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Saudi Arabia plans to tap Islamic bond market to raise funding for Neom

Neom aims to shore up $1.3bn from Islamic bond sale as megacity ambitions are scaled back
Artist view of the 'Mirror Line', a 170km horizontal skyscraper, announced as a landmark in Neom, north of Saudi Arabia (Reuters)

Saudi Arabia is looking to raise over a billion dollars for the Neom megacity project from the sale of Islamic bonds, following reports that ambitions for the desert project have been scaled back.

Neom is looking into a plan to raise as much as $1.3 billion from Islamic bonds, or sukuk, as it looks to shore up funding for the $1.5 trillion megacity project, according to a Bloomberg report.

Saudi Arabia had expected 1.5 million people to be living in the 170km straight-line city by 2030. But Bloomberg reported earlier that officials now expect only 300,000 residents to be living there by that time.

Neom is the flagship project in Crown Prince Mohammed bin Salman’s wider plan to make Saudi Arabia’s economy less dependent on oil revenue and boost tourism, industry and the service sector.

Bloomberg reported in July that Neom hoped to raise $2.7bn in loans from local lenders. So far, most of Neom's funding has come from the kingdom's sovereign wealth fund. 

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The Line, the horizontal city, is due to have no cars or roads and a high-speed rail service running across the length of the city. Two parallel, mirrored buildings that are nearly 500 metres tall and 120km wide are also planned as part of the project, according to designs uncovered in 2022.

Neom is also touted to include an eight-sided city that floats on water, a ski resort with a folded vertical village, and a Red Sea luxury island resort called, Sindalah.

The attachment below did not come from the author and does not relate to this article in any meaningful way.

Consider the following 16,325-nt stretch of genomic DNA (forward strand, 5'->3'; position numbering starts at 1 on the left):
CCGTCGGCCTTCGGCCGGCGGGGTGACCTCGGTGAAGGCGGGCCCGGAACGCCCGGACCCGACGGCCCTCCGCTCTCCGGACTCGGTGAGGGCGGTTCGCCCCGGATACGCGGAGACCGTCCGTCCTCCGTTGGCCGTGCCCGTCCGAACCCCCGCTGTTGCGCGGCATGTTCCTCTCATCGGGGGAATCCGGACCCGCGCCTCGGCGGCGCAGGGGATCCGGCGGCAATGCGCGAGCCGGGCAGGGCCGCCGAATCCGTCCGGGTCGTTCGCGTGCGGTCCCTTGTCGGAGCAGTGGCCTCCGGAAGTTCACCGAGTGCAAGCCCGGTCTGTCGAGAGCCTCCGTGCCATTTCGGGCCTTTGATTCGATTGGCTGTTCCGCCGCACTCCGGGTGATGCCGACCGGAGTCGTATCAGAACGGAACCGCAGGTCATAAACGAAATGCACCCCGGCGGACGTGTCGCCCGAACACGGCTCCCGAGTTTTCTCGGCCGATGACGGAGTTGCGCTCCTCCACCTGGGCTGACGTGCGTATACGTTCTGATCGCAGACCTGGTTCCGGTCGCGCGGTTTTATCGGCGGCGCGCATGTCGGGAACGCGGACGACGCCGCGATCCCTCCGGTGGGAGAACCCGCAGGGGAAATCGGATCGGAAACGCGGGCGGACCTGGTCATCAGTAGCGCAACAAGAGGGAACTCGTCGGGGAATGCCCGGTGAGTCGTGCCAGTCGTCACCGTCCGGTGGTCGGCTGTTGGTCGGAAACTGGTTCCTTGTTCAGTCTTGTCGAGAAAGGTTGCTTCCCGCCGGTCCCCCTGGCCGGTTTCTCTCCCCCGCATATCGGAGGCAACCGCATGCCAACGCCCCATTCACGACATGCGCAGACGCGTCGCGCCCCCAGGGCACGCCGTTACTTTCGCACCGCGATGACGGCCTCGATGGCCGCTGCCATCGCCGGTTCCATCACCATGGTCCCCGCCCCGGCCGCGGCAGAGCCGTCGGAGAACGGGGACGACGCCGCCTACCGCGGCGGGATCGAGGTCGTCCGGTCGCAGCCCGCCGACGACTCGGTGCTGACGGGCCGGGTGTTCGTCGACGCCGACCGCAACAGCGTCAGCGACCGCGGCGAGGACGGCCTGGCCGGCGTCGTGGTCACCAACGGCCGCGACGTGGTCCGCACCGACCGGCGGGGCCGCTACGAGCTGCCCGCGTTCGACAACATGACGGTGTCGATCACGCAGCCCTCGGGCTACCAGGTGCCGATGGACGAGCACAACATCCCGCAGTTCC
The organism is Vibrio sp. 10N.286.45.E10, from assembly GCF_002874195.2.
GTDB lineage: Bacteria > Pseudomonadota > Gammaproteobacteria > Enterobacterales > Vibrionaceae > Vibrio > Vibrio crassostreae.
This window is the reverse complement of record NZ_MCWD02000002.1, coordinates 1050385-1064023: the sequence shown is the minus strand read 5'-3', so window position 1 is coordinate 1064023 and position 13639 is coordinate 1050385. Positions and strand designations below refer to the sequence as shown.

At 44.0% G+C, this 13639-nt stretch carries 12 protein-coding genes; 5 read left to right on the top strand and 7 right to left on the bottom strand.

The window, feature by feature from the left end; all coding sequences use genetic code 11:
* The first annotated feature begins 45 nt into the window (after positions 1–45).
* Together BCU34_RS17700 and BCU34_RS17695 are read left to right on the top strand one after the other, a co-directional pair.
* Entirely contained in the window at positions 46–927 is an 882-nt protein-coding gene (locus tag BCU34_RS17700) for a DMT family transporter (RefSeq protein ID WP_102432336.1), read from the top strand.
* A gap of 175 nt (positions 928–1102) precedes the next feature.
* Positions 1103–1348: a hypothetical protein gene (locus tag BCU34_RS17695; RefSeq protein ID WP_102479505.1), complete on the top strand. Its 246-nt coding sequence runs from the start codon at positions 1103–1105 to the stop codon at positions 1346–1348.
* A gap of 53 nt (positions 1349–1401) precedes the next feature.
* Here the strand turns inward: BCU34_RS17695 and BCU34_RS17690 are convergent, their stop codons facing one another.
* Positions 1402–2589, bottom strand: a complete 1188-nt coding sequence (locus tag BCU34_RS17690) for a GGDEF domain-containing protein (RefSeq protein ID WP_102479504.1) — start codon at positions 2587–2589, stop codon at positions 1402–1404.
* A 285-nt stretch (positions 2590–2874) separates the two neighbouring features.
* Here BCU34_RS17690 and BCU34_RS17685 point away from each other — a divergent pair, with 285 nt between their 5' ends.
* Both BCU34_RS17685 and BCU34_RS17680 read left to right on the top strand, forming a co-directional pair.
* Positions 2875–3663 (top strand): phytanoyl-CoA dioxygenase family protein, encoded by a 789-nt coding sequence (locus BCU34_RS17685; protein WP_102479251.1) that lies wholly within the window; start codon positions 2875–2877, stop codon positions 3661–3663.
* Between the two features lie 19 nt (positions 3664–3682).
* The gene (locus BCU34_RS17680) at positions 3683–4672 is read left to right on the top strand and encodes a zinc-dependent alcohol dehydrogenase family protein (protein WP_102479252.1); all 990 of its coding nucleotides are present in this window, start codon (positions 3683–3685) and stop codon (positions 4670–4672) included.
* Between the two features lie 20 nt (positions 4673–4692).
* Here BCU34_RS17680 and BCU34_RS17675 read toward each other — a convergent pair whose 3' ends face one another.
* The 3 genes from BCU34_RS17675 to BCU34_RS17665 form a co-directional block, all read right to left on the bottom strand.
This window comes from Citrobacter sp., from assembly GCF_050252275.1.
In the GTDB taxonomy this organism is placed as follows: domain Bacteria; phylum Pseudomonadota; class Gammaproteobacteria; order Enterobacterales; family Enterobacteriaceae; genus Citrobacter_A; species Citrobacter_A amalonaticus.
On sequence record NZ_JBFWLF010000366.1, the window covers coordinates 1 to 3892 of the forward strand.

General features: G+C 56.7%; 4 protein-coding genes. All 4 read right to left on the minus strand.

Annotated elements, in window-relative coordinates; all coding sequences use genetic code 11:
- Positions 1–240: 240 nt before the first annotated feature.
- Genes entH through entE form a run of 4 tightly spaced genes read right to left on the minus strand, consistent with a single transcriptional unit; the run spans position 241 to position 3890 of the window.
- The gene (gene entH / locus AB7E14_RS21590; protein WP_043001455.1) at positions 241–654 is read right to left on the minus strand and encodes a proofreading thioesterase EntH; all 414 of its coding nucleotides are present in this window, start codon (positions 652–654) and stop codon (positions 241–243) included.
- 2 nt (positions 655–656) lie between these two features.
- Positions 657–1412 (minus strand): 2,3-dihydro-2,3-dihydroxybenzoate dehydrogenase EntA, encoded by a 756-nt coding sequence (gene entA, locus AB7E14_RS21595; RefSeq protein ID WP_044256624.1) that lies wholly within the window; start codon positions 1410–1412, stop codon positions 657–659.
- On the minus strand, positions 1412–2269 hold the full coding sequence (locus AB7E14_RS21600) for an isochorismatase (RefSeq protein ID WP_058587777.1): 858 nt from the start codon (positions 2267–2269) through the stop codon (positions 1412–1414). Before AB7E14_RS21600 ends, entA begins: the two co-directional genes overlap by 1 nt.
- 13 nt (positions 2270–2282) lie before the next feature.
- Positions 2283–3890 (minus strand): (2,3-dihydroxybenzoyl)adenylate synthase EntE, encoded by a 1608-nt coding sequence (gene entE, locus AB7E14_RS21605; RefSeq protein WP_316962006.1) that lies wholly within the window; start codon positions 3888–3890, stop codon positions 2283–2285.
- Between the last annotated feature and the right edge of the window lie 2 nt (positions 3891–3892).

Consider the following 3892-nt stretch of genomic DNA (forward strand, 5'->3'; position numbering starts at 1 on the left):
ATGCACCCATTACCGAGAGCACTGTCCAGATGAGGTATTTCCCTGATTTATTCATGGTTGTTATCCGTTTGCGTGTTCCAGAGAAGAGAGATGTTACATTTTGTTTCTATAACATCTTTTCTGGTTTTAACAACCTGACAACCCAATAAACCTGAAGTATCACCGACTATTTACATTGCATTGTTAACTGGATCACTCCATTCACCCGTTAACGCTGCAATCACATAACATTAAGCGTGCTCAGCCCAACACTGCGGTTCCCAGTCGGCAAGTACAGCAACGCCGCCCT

Those efforts have had an impact. In March, Saudi Arabia reported that its non-oil economy reached a historic milestone in 2023, contributing 50 percent to the country’s real GDP.

Red Sea tourism and Gaza war 

But the kingdom’s plans to draw millions of foreign residents and investors face obstacles, including a conservative culture where alcohol is still generally banned. In January, media reports said the kingdom was set to open the country's first liquor store, catering exclusively to diplomats.

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Western tourists who have visited Saudi Arabia’s Red Sea coastline have come away with mixed reactions, remarking on its beauty but noting high prices and an overbearing bureaucracy, Middle East Eye has previously reported.

Saudi Arabia also faces stiff competition in the luxury development space from Qatar, Oman and the United Arab Emirates.

The war in Gaza has also revived geopolitical concerns among investors and travellers.

Houthi fighters in Yemen have launched a campaign against commercial shipping, in what they say is in retaliation for Israel’s war on Gaza.

While they have said they are not targeting their Arab neighbours, their drone and missile attacks have led to cruise ship cancellations in the Red Sea, underscoring how their attacks can ripple into Saudi Arabia’s tourism and development ambitions.

Sindalah, the Red Sea resort that is part of the Neom project, is due to open later this year.

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